Over the past couple of decades, Americans have been seeking to work to older ages. The current COVID-19 recession notwithstanding, a long-term trend toward
later retirement has sharply increased the labor force participation rate among older individuals. However, working to older ages requires more than a willingness
on the part of workers; it requires employers to hire them on terms that are worthwhile. While employers often say they are open to employing older workers,
evidence of discrimination in audit studies suggests reason to worry. One question is: “What jobs do employers really want older workers to do?”
To answer this question, this brief, based on a recent paper, examines a sample of job postings from RetirementJobs.com, a national website that targets older
workers. In addition to exploring the characteristics, location, and compensation of these postings, the analysis compares them to two other data sources on job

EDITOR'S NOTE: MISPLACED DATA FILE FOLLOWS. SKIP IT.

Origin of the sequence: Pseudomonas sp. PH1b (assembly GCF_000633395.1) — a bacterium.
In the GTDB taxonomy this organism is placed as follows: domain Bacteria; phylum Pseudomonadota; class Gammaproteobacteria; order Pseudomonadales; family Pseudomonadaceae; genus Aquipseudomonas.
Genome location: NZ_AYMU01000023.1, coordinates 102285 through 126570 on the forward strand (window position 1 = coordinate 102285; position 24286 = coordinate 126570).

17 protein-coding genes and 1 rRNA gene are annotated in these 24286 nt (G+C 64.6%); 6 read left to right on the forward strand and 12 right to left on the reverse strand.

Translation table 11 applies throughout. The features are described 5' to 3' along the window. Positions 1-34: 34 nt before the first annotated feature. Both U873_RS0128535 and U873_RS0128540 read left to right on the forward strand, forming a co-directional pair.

openings: 1) the Job Openings and Labor Turnover Survey (JOLTS), the federal government’s definitive source of aggregate statistics on job openings; and 2) a
large general jobs board for workers of all ages.
The results, at first blush, suggest reason for optimism. While the jobs posted on RetirementJobs.com represent a small fraction of job openings nationally,
they nevertheless show the same geographic dispersion as jobs aimed at all age groups, cover a broad swath of occupations, and are likely to be full-time. They
also offer higher wages than the postings on the general jobs board, although fewer of them mention health or retirement benefits.
A somewhat less positive picture emerges when looking only at the direct postings specifically targeted to older workers. These postings tend to have
substantially lower average wages than those aimed at a general audience and are even less likely to mention health or retirement benefits.
You can find the full Center for Retirement Research brief here.